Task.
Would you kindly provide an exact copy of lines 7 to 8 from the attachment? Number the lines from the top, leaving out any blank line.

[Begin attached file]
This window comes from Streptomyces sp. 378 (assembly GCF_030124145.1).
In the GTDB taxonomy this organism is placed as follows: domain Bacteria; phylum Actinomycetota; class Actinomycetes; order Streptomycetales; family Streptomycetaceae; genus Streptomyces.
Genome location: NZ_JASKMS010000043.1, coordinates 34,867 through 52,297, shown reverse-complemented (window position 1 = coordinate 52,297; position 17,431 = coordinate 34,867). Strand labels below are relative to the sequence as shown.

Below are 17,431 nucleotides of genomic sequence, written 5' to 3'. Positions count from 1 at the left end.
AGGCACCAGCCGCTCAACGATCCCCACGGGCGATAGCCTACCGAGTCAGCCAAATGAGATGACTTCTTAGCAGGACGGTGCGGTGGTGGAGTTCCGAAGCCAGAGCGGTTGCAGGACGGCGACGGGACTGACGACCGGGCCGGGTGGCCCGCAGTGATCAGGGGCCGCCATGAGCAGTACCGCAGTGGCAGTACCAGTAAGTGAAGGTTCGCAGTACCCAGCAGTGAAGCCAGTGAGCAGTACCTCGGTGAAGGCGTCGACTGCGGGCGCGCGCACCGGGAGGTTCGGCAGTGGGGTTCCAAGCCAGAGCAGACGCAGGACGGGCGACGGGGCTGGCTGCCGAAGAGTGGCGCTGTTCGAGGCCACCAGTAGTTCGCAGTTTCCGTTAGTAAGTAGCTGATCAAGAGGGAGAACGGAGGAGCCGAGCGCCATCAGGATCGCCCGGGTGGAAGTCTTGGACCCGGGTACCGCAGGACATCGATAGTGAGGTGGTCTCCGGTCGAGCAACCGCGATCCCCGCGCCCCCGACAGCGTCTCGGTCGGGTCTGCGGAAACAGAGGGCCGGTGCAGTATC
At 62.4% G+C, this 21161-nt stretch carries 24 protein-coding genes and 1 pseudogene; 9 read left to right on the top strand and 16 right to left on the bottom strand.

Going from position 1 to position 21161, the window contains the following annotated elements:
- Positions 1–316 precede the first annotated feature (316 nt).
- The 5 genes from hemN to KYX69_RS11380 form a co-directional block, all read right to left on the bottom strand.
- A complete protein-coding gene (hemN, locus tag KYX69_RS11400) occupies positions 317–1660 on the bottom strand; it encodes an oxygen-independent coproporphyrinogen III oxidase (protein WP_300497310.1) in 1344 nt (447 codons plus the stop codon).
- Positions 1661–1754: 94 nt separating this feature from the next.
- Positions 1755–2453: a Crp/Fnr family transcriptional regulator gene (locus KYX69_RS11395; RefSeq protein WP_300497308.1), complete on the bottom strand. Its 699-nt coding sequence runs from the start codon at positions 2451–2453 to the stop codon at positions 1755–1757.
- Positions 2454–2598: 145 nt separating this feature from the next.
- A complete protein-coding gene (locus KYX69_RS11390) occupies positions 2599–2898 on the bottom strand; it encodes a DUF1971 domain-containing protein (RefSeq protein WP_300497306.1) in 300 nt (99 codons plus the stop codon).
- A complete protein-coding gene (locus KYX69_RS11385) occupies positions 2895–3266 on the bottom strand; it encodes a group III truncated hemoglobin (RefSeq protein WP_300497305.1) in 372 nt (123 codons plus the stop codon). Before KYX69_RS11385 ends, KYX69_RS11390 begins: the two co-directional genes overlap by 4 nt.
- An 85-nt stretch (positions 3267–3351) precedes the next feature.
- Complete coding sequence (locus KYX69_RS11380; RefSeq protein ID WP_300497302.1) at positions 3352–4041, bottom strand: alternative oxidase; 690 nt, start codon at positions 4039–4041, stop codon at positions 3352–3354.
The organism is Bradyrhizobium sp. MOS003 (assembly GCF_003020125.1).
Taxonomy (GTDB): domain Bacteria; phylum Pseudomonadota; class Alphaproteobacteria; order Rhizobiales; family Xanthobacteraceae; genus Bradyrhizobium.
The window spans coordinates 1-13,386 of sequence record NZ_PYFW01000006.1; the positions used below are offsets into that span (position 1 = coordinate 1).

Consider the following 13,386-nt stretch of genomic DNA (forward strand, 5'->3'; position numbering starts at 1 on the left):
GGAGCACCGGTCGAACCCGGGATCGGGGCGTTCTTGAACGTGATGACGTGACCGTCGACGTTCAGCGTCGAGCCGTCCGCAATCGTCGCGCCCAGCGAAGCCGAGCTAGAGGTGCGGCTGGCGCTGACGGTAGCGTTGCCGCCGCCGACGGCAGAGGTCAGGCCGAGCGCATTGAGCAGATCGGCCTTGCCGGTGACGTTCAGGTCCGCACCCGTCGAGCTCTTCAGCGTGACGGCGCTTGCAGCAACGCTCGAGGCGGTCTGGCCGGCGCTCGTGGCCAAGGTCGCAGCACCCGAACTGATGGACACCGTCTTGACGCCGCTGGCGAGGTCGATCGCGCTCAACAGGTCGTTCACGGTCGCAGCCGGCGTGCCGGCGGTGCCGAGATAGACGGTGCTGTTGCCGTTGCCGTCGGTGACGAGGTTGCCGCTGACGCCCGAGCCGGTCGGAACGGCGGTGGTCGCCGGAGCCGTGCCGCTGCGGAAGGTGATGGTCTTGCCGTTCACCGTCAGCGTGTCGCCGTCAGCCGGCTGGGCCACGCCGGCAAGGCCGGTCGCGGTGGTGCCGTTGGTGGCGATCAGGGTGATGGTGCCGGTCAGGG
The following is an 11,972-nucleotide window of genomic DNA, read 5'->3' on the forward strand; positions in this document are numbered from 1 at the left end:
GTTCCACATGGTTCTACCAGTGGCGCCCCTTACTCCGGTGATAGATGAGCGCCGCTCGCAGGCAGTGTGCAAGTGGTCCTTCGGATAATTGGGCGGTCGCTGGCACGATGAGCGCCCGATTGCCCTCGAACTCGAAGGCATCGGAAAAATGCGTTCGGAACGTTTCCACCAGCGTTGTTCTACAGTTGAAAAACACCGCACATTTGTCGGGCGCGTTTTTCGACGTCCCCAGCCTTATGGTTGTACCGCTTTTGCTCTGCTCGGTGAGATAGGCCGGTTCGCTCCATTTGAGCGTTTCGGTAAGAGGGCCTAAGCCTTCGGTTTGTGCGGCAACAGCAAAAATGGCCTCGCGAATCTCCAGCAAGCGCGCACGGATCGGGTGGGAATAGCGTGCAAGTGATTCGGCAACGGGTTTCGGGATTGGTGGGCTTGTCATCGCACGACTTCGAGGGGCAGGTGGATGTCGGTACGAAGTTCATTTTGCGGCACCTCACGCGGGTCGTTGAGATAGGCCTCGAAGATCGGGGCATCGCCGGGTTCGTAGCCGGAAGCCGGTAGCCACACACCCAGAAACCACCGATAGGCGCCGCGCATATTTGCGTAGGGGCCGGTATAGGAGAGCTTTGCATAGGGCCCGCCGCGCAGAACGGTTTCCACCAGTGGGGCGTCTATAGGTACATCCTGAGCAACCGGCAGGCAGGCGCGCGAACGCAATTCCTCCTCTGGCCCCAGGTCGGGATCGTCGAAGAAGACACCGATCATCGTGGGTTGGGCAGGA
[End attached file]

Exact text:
Going from position 1 to position 21161, the window contains the following annotated elements:
- Positions 1–316 precede the first annotated feature (316 nt).